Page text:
One day, many years from now, when we will be old, more tired but still hungry for tennis, we will look back and be amazed to have lived among the giants of this era: Roger Federer, Rafael Nadal, Novak Djokovic, but also Andy Murray and Stan Wawrinka.
And all stars of the women's Tour, like Serena Williams and Maria Sharapova. YES, SERENA WILLIAMS (AND HER SISTER VENUS) AND MARIA SHARAPOVA IN THE SAME ERA OF FEDERER, NADAL AND DJOKOVIC. We all underestimate this golden age of tennis too much, but it must be highlighted well with capital letters.
The gods of the Game must have framed unimaginable astral conjunctions to the simple human eye to make this meteor shower of stars fall on the earth, which shone like blinding light, inflaming the hearts of the fans and making the fortunes of tournaments, sponsors and us media, that we have and are continuing the blessed fortune of celebrating these great champions for twenty-one years.
From the advent of the Williams Sisters, to Federer and Sharapova's triumphs at Wimbledon, to the rise of Nadal, to Djokovic's robotic tyranny. Not to mention that undergrowth of great tennis players who, for one reason or another, have not completely managed to blossom under the long shadow of the Big Three and Serena.
There are special mentions. Venus Williams, Maria Sharapova, Andy Murray and Stan Wawrinka did the impossible, winning titles and becoming among the greatest champions the Game remembers. Able to block the way from their cumbersome brothers and sisters, to snatch titles and victories from them.
How can we forget Wawrinka's stellar triumph against Djokovic at Roland Garros 2015? How can we forget Murray's triumphant 2016, also closed as world no.1?
The Gods of the Game gave us a super Era
But not only them: in ten years we cannot fail to mention also Marin Cilic, Juan Martin del Potro and Dominic Thiem.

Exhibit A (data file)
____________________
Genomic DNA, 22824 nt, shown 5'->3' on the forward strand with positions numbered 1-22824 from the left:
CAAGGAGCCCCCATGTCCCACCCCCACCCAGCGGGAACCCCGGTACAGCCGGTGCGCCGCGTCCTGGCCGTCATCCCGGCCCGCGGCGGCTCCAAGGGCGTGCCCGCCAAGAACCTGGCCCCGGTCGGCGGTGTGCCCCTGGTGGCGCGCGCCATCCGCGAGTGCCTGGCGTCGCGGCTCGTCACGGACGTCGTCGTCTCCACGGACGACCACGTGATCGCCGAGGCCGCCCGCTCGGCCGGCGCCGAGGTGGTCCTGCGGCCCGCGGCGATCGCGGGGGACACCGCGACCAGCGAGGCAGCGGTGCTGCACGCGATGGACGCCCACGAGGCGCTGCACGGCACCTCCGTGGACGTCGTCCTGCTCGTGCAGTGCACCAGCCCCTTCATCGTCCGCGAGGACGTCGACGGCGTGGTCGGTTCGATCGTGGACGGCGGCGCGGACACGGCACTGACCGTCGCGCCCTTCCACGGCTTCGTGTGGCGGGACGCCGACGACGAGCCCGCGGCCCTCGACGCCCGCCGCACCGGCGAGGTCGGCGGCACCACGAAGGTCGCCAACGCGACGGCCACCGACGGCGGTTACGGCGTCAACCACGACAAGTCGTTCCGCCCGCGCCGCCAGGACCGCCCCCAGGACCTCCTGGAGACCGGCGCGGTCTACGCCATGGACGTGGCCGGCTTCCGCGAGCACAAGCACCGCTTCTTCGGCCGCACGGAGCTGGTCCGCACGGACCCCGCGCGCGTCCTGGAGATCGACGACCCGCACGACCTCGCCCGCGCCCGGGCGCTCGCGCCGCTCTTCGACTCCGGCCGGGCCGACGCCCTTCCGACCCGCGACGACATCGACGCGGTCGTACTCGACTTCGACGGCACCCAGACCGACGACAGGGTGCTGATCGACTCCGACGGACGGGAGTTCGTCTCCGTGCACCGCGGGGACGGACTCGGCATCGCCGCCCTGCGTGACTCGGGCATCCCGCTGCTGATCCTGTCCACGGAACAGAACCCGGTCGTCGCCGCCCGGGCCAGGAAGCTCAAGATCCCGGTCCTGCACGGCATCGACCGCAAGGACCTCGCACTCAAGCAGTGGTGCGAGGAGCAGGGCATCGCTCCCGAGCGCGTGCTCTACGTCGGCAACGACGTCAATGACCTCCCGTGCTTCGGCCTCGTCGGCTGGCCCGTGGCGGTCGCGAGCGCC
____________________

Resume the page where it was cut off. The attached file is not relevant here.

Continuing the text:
Tennis players who, born in another era, would have had an even greater career. Like Angelique Kerber, Simona Halep, Petra Kvitova and Garbine Muguruza. Naomi Osaka, still very young, is trying to retrace Serena's footsteps, and the route seems to be the right one too!
There has never, NEVER, been an era so full of champions all together. Perhaps in the 1920s, with the four musketeers Rene Lacoste, Jacques Brugnon, Henri Cochet and Jean Borotra, plus Suzanne Lenglen. The first real golden years of tennis.
Not even during the Ages of Bjorn Borg and John McEnroe, or Martina Naratilova, Steffi Graf or Chris Evert. Many, many rivalries, up to that between Andre Agassi and Pete Sampras, but never a cusp with the three most successful champions of the sport.
Old, never tame and tired, more rusty, but capable of surprising everyone. In the midst of all this chasing of records, numbers and various bul****ts, this band of our beloved insanes player who travel around the world eleven months a year running after a tennis ball, here we are, admiring the deeds of these heroes (or villains, depending on the fans!), always with an empty belly that more than 100 Slams in twenty years, a lot of money, love and popularity has not yet fully satisfied.
They will still be there at the Australian Open. For themselves and for us. Thanks to the Gods of the Game.